Scientific Papers

Listed by subject area, number of STRs (minimum 17), samples (minimum 20 J2 or high-coverage data), SNPs, short author/year citation (linked) and short citation of important findings. Exceptions for minimums are made for the Middle East or other interesting areas. Ancient J2 see at the bottom.

More then one region/continent

  • Europe & South Asia, low-coverage Y-sequences from 1000 Genomes, 63 samples (42 J2a, 21 J2b), thousends of SNPs: Magoon et al. (preprint 2013)SNP markers with names in the range Z6046 through Z8120 were identified and provisionally placed [in J2a …] ancient lineage is expected to be defined by Z6046 […] J2a-Z6055 could be interesting in future studies of the remaining J2a-L26* haplotype clusters […] proposed  sub-haplogroups defined  by  Z6082  and  Z7366. […] downstream is Z6065 etc. uniting one M47 sample […] J2b-M12 now sub-divides into three branches defined by M205, M241, and Z2453. […] J2b2b-Z2432 is a significant new clade […]“. See J2a tree.
  • 51 populations, 0.5 MB of Y-sequences, (33 J2), hundreds of SNPs: Lippold et al 2014 (Stoneking SK SNPs) – A datafile with the alleles at each of the NRY SNPs in each sample has been provided to the CEPH-HGDP and additionally is available from the authors. The NRY raw sequencing data are in the European Nucleotide Archive with the study accession number PRJEB4417 (sample accession numbers ERS333252-ERS333873).

Fertile Crescent, Levant, Middle East, Caucasus, Arabia, North Africa

  • Anatolia Central, 17 STRs, : Alakoc et al 2010 (paywall), “considerable diversity within these settlements
  • Anatolian Greek & Provence/Corsica, 37 STRs, min. 23 samples: King et al 2011, “J2a is also common, attaining a frequency of 9.7% in Phokaia and 15.5% in Smyrna.
  • Armenia, 17 STRs, 99 J2a, 6 J2b samples: Herrera et al 2011 (paywall), “striking prominence of haplogroups previously implicated with the Agricultural Revolution in the Near East, including the J2a-M410-, R1b1b1*-L23-, G2a-P15- and J1-M267-derived lineages.
  • Lebanon & Iran, 19 STRs, ?/647? samplesHaber et al 2010, “Genetic organization was identified by geography and religion across Lebanon in the context of surrounding populations important in the expansions of the major sects of Lebanon, including Italy, Turkey, the Balkans, Syria, and Iran
  • Levant, 19 STRs, ?/885? samples: El-Sibai et al 2009, “Haplogroup J2, in contrast, was present at its highest frequency in the Lebanese population (29.4%) and was significantly more frequent there, than in the remaining Levantine regions (p < 0.05) (Table  1). As previously reported (Zalloua et  al., 2008a), it decreases towards the west in North African countries and towards the east in the Arabian Peninsula (29.4% in Lebanon compared to 7.6% in Egypt and 8.3% in Kuwait; Fig.  2G and Table  1).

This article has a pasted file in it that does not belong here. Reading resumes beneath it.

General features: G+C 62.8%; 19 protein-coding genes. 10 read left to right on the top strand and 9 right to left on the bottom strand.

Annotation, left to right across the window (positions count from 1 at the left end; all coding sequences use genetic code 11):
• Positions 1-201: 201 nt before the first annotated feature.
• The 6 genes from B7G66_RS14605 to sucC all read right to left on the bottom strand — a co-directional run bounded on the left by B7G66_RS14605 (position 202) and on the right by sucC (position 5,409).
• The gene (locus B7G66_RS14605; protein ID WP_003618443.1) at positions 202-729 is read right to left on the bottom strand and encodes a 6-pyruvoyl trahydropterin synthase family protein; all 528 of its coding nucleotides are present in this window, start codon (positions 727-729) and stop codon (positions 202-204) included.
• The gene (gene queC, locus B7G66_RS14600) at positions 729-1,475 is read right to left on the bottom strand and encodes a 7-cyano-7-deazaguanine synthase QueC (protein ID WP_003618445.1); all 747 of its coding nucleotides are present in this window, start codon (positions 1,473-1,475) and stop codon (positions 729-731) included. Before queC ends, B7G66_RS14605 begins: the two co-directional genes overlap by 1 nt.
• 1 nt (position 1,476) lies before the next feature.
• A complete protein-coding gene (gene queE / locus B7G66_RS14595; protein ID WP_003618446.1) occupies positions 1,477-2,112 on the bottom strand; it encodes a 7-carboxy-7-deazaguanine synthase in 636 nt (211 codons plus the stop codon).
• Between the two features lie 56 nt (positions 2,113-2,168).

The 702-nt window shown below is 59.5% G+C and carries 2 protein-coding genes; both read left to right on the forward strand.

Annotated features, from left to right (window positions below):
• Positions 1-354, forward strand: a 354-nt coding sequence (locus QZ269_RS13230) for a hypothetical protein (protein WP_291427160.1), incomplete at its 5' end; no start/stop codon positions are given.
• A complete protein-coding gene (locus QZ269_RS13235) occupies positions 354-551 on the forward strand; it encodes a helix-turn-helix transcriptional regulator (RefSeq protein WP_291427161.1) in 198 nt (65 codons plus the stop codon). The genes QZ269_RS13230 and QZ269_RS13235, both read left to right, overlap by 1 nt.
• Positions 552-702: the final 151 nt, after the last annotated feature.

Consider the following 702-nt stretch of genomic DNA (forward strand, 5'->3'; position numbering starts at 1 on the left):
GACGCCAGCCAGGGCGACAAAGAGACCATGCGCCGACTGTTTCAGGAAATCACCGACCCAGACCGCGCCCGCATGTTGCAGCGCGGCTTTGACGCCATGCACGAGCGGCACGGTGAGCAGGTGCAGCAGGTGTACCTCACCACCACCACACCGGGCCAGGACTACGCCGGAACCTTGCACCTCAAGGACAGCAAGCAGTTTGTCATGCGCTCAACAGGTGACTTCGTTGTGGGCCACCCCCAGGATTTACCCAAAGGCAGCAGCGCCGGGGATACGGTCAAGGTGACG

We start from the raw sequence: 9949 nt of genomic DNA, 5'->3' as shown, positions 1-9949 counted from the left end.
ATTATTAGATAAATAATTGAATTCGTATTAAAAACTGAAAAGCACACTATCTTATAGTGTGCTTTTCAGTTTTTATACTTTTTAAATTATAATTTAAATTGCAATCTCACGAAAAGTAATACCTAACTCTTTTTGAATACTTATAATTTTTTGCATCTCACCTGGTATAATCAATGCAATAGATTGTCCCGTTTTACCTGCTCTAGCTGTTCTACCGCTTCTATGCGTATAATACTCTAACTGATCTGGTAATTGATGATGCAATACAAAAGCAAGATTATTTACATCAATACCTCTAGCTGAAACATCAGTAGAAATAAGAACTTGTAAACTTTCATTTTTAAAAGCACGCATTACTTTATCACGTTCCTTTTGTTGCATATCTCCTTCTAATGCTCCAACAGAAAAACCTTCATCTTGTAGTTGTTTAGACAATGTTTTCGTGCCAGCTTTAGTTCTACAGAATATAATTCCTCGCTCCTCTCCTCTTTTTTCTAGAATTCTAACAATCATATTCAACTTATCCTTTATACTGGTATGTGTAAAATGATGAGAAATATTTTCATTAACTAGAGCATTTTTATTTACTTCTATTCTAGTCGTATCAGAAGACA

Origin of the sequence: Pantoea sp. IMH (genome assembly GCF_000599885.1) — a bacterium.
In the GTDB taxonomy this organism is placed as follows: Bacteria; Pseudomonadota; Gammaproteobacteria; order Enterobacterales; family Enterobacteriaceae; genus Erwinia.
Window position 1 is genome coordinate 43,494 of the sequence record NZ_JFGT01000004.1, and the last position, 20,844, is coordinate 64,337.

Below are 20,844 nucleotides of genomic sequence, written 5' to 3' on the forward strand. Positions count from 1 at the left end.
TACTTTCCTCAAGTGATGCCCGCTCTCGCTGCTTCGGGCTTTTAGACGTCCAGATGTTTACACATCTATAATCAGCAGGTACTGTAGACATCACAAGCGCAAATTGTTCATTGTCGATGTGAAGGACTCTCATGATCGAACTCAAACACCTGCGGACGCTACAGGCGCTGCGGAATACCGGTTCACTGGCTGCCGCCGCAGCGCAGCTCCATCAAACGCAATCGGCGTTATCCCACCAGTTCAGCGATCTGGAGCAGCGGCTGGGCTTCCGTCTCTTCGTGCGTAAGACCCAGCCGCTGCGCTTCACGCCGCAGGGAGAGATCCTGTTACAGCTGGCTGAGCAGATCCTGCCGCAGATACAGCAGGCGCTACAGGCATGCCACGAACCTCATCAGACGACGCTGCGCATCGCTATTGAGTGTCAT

• Iran, ? STRs, ?/140 samples: Lashgary et al 2011 (paywall), “diversity among the Iranian religious groups […] Assyrians had elevated frequency (40%) of R*(xR1a) and low frequency (11%) of J.
  • Iran/Azerbaijan, 17 STRs, ?/259 samplesRoewer et al 2009 (paywall), “5 Iranian and 1 Azerbaijani group
  • Middle East and Europe, 10 STRs, 799 samples: Badro et al 2013, “While J2 has penetrated into Europe, the pattern of Y-chromosome diversity in Lebanon does not show the widespread affinities with Europe indicated by the mtDNA data.

Mediterranean Europe, Balkans, Danube/Rhine, Iberia

  • Bulgaria, 17 STRs, 85 samples (54 J2a, 31 J2b), 8 SNPs: Karachanak et al. 2013, “two J-M172 sub-branches, namely J-M241 and J-M530, observed at a frequency of 3.8% and 2.4%, respectively“.
  • European Roma, 19 STRs (41 M67, 82 M92): Martínez-Cruz et al 2015,
  • Iberia, 19 STR, 88+10+43 samples, 1 SNP: Adams et al 2008 “… Paternal Lineages of Christians, Jews, and Muslims in the Iberian Peninsula
  • Iberia Andalusia, 16+2 STRs, ?/417: Ambrosio et al 2010, “Haplogroup J occurs at 9.20% in Granada and 7.20% in Huelva. […] J2-M172[…] In our Andalusian samples, this lineage occurs at frequencies of 5–6%, whereas in other Iberian populations, J2 varies from 3% (in the Basque area) to 15% (in southern Portugal).
  • Iberia Catalania, 17 STR, 68 Y-SNP, ~2500 samples, 50 Catalan surnames: Solé-Morata et al 2015
  • Iberia South, 17 STR, ? SNPs, 416 samples, surname clusters: Calderón et al 2015, “three surname cases with 3 occurrences each carrying haplogroups E-M81, I1-M253, and J2-M172 respectively. […] the J2-M172 seems to be related to Greek and Phoenicians colonies that were well established at least from the first millennium BC in the Peninsula, particularly in littoral Andalusia […] toponymic surname “vc” refers to a northern Andalusian town with a castle […] defended by Muslim garrisons in the 12th century. In this survey we have found three carriers of this surname with family origins in Granada territory (300 km far away from that town). The three Y-C harbored the J2a1 haplogroup with two of them sharing indeed 17 loci Y-STRs haplotype. These results suggest that the sampled “vc” males would be descendants of a member of that Muslim garrison, revealing then a clarifying case of Arab ancestry.
  • Italy, 19 STRs, 120 samples, 5 SNPs: Boattini et al 2013two independent and parallel processes of Neolithisation … most of the Y-chromosomal diversity present in modern day Italians was originated from few common ancestors living during late Neolithic times and the Early Metal Ages.